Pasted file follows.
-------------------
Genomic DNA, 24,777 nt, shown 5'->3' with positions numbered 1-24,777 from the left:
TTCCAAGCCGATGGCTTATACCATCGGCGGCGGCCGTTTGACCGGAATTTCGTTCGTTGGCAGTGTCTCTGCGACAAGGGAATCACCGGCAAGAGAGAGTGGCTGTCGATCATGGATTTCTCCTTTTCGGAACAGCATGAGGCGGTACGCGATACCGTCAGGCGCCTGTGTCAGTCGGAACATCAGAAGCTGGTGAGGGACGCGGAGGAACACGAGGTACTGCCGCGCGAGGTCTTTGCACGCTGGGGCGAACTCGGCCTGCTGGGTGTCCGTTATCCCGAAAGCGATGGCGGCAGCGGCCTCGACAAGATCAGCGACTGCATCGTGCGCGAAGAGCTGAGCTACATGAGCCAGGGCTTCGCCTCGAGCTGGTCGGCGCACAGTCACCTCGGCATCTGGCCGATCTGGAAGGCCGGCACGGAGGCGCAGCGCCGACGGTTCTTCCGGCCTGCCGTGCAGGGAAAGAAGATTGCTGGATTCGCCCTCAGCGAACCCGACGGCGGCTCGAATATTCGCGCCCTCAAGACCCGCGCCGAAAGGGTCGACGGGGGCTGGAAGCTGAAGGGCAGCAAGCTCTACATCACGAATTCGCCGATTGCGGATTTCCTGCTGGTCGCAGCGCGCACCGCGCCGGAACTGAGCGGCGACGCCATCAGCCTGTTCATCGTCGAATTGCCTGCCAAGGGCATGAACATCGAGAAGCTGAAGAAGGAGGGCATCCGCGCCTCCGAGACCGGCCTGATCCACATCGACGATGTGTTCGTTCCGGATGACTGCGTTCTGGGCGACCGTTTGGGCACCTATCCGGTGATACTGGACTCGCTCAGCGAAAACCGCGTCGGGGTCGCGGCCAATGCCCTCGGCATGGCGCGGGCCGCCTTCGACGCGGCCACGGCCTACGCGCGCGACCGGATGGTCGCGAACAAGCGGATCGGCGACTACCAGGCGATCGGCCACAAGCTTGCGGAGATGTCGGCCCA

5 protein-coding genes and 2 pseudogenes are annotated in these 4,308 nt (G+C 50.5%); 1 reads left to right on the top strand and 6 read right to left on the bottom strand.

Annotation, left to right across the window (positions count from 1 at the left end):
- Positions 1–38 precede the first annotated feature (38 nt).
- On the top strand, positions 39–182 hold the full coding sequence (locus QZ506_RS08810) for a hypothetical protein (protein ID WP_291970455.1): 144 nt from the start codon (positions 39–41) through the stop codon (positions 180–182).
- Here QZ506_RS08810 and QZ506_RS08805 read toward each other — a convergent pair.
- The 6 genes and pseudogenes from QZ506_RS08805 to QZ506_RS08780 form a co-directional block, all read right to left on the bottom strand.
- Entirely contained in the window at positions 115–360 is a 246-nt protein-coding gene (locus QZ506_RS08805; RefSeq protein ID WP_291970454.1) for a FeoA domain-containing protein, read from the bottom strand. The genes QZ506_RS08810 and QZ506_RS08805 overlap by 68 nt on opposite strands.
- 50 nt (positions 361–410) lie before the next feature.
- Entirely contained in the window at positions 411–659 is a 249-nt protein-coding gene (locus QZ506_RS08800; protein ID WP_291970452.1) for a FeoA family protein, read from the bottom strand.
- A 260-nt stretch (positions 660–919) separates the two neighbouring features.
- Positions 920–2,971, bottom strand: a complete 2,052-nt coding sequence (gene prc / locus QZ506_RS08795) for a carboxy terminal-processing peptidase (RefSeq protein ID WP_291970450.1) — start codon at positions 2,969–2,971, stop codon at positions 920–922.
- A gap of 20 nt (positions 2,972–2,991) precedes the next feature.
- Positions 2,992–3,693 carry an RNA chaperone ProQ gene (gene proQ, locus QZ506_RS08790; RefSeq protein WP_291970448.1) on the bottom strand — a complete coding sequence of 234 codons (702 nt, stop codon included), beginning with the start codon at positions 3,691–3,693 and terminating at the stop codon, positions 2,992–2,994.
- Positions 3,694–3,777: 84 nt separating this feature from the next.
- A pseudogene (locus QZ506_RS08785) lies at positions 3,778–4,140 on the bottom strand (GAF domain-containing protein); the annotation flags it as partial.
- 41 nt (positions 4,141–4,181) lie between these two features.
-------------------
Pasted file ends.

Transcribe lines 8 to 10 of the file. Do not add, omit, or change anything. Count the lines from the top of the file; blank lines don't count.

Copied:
- The 6 genes and pseudogenes from QZ506_RS08805 to QZ506_RS08780 form a co-directional block, all read right to left on the bottom strand.
- Entirely contained in the window at positions 115–360 is a 246-nt protein-coding gene (locus QZ506_RS08805; RefSeq protein ID WP_291970454.1) for a FeoA domain-containing protein, read from the bottom strand. The genes QZ506_RS08810 and QZ506_RS08805 overlap by 68 nt on opposite strands.
- 50 nt (positions 361–410) lie before the next feature.